tv The 11th Hour With Brian Williams MSNBC July 19, 2021 11:00pm-12:00am PDT
in our country is pushing our country in exactly the wrong direction. in fact it was anxiety that hammered the stock market later that closed down over 700 points. worst one day decline so far this year at one point the market was off nearly 900. the biggest concern today was the potential the virus has to once again derail the recovery. >> anything that adds to the uncertainty of the face of reopening and the pace of growth is the thing that could undermine the stock market. >> now, the rapid rise in daily cases has prompted the american association of pediatrics to issue new guidance ahead of the coming school year. the doctors advised, quote, all students over two years and all staff should wear face masks at school. on the vaccine front, the administration campaign has largely stalled about half 1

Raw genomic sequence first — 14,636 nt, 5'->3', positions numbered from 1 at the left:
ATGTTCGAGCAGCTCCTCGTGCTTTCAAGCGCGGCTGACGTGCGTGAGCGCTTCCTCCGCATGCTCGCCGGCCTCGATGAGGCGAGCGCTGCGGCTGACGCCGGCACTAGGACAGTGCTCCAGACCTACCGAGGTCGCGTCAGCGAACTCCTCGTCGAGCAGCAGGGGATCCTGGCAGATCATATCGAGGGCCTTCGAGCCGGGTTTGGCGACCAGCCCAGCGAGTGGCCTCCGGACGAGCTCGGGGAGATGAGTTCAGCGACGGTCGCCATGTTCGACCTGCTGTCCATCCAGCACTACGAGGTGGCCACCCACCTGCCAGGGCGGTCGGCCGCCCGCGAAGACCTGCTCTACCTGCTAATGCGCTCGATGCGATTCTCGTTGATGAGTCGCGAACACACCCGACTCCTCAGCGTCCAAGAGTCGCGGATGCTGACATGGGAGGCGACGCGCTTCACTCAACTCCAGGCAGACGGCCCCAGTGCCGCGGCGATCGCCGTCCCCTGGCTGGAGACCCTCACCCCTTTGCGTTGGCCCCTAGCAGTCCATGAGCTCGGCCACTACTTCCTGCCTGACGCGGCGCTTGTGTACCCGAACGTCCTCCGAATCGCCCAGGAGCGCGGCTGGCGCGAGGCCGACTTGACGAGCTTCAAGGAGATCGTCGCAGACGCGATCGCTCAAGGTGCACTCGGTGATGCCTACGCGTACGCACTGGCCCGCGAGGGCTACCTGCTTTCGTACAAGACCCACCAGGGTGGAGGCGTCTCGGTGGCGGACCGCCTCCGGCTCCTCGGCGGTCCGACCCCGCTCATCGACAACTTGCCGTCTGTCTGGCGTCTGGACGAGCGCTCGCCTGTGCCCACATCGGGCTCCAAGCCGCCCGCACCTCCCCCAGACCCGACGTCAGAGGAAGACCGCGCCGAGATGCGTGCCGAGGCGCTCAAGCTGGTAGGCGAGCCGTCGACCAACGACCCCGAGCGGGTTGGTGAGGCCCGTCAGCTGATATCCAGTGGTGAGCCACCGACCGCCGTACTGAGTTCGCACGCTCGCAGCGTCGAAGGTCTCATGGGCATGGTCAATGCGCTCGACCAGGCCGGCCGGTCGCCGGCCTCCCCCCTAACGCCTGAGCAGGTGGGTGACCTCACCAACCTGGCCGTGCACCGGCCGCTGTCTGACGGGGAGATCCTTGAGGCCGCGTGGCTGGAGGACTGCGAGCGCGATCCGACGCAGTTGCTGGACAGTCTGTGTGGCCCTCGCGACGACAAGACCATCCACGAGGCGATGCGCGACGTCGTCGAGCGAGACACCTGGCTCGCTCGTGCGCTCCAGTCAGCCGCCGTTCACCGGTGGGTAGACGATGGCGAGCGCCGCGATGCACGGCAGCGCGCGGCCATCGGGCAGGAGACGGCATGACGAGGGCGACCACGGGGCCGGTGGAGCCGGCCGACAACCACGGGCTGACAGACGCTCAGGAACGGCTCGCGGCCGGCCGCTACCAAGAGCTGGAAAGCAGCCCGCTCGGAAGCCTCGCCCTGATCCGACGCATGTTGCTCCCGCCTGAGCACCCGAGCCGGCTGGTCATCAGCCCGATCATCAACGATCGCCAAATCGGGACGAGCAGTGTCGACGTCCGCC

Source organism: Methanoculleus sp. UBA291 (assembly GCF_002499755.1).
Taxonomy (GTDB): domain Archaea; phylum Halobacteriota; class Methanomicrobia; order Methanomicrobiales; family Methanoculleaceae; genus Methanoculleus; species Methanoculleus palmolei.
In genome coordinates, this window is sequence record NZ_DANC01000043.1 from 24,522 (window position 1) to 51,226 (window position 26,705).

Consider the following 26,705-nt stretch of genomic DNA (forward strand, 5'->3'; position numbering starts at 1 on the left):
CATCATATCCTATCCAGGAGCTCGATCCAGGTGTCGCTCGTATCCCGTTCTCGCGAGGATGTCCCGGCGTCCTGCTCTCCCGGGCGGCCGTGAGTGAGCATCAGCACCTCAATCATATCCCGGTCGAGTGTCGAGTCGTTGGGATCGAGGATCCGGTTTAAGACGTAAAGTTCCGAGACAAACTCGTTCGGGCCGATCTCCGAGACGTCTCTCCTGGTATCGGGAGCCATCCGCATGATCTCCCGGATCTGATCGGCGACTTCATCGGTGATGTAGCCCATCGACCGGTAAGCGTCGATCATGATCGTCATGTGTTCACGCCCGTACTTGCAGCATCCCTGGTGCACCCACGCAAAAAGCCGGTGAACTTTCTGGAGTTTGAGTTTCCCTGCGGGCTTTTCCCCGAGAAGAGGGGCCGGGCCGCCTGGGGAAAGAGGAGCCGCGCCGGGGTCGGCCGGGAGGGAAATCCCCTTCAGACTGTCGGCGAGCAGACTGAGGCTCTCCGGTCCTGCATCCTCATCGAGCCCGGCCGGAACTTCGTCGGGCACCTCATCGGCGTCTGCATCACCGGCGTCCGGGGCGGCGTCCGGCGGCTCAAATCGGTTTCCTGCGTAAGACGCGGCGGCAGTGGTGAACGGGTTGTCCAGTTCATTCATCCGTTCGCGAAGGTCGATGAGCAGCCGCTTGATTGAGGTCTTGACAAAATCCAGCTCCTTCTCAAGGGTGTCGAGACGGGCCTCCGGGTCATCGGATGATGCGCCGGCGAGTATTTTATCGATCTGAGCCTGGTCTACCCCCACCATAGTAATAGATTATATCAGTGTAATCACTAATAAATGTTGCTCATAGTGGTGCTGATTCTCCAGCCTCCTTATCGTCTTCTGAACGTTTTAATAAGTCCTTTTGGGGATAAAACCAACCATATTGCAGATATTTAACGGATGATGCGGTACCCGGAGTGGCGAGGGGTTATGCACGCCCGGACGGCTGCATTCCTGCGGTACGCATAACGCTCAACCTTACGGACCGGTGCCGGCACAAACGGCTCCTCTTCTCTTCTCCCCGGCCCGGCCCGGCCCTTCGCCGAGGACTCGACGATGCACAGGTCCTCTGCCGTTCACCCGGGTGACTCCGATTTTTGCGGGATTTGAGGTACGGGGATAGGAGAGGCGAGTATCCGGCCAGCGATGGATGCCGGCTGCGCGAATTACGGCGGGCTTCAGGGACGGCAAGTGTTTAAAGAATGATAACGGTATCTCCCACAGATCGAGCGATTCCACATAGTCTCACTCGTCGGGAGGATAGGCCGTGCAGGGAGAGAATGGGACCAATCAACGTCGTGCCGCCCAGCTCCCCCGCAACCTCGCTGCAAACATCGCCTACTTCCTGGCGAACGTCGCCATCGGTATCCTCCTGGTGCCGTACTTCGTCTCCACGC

million shots have been given out every day. that's down for more than 3.3 million at our peak while the cdc describes the current surge as a pandemic on the unvaccinated. there is growing concern about vaccinated people getting the virus nonetheless. so-called breakthrough cases. florida republican congressman firm buchanan revealed today he's tested positive after being fully vaccinated. kara eager, and alternate on the women's gymnastics team also tested positive for the virus just days before the tokyo olympics. her coach said she was vaccinated two months ago. doctor fauci says even if someone is infected after vaccination, they are still much more likely to avoid serious illness. >> the vaccine still protects you against infection, but not completely. you are very highly protected against severe disease if you're vaccinated.